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From: Bob Aman (Aug 23 2009, at 01:16)

"The American conservatives who are fighting health-care reform are filthy hypocritical lying scum."

Quoted For Truth.

It was one thing when they were talking about fighting health care reform because they claimed to be worried that the deficit was already too high, but now that there is discussion of taking the public insurance option off the table and replacing it with non-profit insurance co-ops, they're still indicating opposition despite the fact that the new proposal would be largely budget-neutral.

I can only conclude that their opposition at this point is opposition for opposition's sake. The disingenuous nature of the whole thing really bothers me.

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From: Jim Ancona (Aug 23 2009, at 10:58)

@Charles

Actually, none of Tim's post was an argument. The first part was a datum, an anecdote, but an interesting one, to the extent that it contradicts some of the caricatures of the Canadian system. The rest was just name-calling.

If Tim is concerned about the quality of the debate (and I think he is), it seems to me his cause would be better served by trying to improve it by making real arguments.

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From: dr2chase (Aug 24 2009, at 06:06)

<i>It's indisputable that wait times in Canada are generally longer.</i>

I'll dispute it, if only to produce a link to data. Says who?

And further, wait times for what? Elective surgery is one thing, life-threatening is another. Always keep an eye on the dead bodies -- despite the alleged wait times, the Canadian system (which may well include something other than just medical care, but if so, what?) results in longer expected lifespans. It's crazy to claim that we've got something better, when we blow that fundamental metric, especially when we spend as much money as we do, especially when we don't even care adequately for our entire population.

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From: John (Aug 24 2009, at 10:32)

Tim - you should really stay away from making political statements. Your generalizations against conservatives (there he goes again) are getting quite boring.

At least get educated about the health care bill before lambasting everyone who's against it. Good grief...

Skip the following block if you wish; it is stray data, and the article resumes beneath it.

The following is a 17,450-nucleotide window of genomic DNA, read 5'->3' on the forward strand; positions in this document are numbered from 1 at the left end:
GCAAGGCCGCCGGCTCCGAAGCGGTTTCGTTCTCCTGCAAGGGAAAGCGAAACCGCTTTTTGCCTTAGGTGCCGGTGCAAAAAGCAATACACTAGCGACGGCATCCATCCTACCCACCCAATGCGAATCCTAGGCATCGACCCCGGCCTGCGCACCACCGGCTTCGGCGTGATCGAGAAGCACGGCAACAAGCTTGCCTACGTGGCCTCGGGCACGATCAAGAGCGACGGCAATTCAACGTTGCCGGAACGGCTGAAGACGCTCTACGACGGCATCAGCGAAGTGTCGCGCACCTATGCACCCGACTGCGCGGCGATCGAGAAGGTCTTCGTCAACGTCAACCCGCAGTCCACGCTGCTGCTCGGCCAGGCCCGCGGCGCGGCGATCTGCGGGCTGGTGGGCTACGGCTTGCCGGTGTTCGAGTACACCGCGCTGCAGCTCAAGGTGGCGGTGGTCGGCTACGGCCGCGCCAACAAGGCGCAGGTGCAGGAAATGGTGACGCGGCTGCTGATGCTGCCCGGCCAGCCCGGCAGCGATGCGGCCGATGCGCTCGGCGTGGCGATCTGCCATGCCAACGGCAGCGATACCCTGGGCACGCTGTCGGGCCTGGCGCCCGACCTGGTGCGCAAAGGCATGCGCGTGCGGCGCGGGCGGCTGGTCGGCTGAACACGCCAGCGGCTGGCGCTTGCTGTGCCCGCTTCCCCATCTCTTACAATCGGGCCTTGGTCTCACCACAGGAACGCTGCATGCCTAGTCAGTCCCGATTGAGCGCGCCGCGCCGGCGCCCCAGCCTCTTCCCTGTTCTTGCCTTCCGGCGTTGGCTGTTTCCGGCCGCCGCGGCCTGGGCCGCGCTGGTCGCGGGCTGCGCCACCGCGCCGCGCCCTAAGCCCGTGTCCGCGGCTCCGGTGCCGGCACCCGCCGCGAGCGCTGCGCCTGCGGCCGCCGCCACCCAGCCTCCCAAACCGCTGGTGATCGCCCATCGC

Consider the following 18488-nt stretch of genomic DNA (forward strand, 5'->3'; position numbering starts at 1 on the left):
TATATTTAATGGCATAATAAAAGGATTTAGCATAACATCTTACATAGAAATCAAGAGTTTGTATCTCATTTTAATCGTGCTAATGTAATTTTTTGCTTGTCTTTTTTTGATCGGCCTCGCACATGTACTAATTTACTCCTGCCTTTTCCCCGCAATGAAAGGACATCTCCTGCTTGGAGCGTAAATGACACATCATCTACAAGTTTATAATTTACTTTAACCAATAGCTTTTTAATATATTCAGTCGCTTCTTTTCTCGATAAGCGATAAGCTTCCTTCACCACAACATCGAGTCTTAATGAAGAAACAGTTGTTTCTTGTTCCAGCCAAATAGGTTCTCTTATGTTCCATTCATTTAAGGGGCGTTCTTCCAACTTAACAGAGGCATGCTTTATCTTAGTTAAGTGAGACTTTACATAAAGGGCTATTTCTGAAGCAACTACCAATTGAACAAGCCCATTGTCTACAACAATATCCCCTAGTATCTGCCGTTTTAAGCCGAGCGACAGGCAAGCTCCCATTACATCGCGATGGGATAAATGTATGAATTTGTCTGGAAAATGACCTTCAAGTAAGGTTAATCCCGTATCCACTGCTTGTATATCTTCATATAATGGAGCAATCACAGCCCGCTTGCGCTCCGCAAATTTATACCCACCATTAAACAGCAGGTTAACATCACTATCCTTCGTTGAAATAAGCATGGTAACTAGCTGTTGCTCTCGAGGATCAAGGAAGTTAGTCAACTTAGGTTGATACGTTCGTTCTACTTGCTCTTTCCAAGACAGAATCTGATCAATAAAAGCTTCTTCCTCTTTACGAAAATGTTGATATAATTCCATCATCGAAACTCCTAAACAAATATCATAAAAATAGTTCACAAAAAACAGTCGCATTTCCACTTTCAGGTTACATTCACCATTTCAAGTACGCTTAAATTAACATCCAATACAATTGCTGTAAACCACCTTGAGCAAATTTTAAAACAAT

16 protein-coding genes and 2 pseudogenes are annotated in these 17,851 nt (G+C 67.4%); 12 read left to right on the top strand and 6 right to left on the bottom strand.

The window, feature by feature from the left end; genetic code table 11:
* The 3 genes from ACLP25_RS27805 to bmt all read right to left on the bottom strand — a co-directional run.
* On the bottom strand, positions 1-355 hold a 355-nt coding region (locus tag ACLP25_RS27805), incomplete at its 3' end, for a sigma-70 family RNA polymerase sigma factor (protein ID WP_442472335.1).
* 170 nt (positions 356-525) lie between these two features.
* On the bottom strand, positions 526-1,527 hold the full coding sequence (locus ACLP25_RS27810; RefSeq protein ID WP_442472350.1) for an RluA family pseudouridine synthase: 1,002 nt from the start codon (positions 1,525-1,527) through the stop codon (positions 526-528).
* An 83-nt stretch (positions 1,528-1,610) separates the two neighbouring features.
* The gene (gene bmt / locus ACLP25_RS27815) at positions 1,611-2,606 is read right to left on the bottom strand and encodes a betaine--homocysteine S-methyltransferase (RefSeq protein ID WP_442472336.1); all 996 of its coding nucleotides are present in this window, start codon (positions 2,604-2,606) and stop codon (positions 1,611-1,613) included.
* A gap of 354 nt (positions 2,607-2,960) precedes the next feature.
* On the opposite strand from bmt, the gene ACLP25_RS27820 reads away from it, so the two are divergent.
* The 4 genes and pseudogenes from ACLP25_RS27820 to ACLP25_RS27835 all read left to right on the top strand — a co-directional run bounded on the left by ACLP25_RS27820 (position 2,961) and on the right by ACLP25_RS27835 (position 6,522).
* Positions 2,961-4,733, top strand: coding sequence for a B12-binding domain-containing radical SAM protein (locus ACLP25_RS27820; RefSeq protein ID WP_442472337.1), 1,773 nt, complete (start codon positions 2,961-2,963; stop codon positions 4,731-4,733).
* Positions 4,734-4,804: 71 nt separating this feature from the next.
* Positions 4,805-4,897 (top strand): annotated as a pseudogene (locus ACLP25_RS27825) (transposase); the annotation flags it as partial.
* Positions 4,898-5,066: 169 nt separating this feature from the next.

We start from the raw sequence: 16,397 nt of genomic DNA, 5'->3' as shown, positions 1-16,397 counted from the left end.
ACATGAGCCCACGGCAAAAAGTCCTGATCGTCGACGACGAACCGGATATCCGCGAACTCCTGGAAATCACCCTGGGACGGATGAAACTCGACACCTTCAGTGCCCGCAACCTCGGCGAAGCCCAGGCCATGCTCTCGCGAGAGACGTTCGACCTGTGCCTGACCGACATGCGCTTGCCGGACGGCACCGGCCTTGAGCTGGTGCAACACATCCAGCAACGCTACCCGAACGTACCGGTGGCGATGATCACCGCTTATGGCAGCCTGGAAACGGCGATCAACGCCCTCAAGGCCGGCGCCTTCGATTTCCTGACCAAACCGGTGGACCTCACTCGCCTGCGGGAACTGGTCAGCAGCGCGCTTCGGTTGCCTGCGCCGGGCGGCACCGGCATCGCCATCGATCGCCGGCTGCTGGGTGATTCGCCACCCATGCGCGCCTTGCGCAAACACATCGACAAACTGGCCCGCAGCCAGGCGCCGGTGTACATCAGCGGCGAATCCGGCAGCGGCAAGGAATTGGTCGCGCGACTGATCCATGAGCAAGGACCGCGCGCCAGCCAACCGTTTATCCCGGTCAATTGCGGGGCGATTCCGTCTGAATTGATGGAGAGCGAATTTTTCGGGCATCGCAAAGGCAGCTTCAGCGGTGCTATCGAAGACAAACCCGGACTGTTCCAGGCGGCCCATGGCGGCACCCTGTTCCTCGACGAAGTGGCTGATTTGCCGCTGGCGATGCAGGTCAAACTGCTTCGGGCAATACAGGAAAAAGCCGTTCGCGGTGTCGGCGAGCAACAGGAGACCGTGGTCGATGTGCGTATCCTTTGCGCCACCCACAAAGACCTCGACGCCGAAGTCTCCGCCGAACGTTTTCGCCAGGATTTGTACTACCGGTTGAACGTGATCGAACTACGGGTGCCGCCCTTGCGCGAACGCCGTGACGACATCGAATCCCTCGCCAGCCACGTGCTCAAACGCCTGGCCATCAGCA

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From: John Turnbull (Aug 24 2009, at 10:42)

My anecdote: treatment for lymphoma in Omaha (well-known center for this disease) and in Vancouver. Technique and quality -- almost identical.

The difference is that in Omaha I was treated because I could afford it, in Canada I was treated because I'm unhealthy.

Comparative metrics such as wait-time are meaningless because the two systems have a different intent. One covers some, the other covers all. If the US chooses not to accept a collective responsibility for all then some will have a system that can be judged on price and quality. So far they're not getting what they pay for.

@John Cowan - Yes and yes. There is no need for private capital in a generalized insurance plan and no reason to reward shareholders because there is no risk.

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From: Milton (Aug 24 2009, at 11:39)

So Alan (Aug 22 2009, at 15:04),

From your perspective and experiences, and in keeping with the tenor of the original, post you would need to say:

"The American liberals who are fighting for health-care reform are filthy hypocritical lying scum."

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From: Gary Murphy (Aug 25 2009, at 05:49)

We can contribute the most to this discussion by writing our elected leaders. I reposted my letter on my blog:

http://politicalmoderation.wordpress.com/2009/08/22/letter-to-congressmen-and-senators/

It may give you some ideas. Do write the letters.

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From: Paul Prescod (Aug 25 2009, at 09:28)

Even as a happy Canadian health-care consumer, I take a bit of issue with Tim's last bullet point.

It's certainly true that there are a variety of reasons to argue against universal health-care, and some are down-right Machiavellian.

But there are also principled arguments from the likes of Ron Paul. I don't endorse the argument, but in that case I respect the integrity of the arguer.

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From: Nicolas Krebs (Aug 31 2009, at 13:47)

"The American conservatives who are fighting health-care reform are filthy hypocritical lying scum." (Tim Bbray)

Why "hypocritical"? They have likely being told since their birth that public health insurance is socialist, european and un-american.

"We in the US spend more on healthcare per capita, and a greater percentage of our GDP, that any other country. The others, who all spend less, spend whacking hunks less." (dr2chase)

Look at the chart in http://www.prwatch.org/node/7986 .

"The difference is that in Omaha I was treated because I could afford it, in Canada I was treated because I'm unhealthy." (John Turnbull)

No comment.